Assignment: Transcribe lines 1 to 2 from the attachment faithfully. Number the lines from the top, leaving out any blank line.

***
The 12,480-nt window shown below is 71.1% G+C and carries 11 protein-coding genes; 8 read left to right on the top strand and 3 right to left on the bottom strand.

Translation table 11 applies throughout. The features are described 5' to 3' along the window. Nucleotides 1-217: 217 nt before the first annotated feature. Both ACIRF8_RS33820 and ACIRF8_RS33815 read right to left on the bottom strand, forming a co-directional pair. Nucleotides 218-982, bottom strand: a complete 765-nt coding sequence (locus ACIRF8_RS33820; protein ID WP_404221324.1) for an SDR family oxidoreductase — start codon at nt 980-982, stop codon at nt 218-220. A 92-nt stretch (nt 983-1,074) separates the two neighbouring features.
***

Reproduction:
The 12,480-nt window shown below is 71.1% G+C and carries 11 protein-coding genes; 8 read left to right on the top strand and 3 right to left on the bottom strand.

Translation table 11 applies throughout. The features are described 5' to 3' along the window. Nucleotides 1-217: 217 nt before the first annotated feature. Both ACIRF8_RS33820 and ACIRF8_RS33815 read right to left on the bottom strand, forming a co-directional pair. Nucleotides 218-982, bottom strand: a complete 765-nt coding sequence (locus ACIRF8_RS33820; protein ID WP_404221324.1) for an SDR family oxidoreductase — start codon at nt 980-982, stop codon at nt 218-220. A 92-nt stretch (nt 983-1,074) separates the two neighbouring features.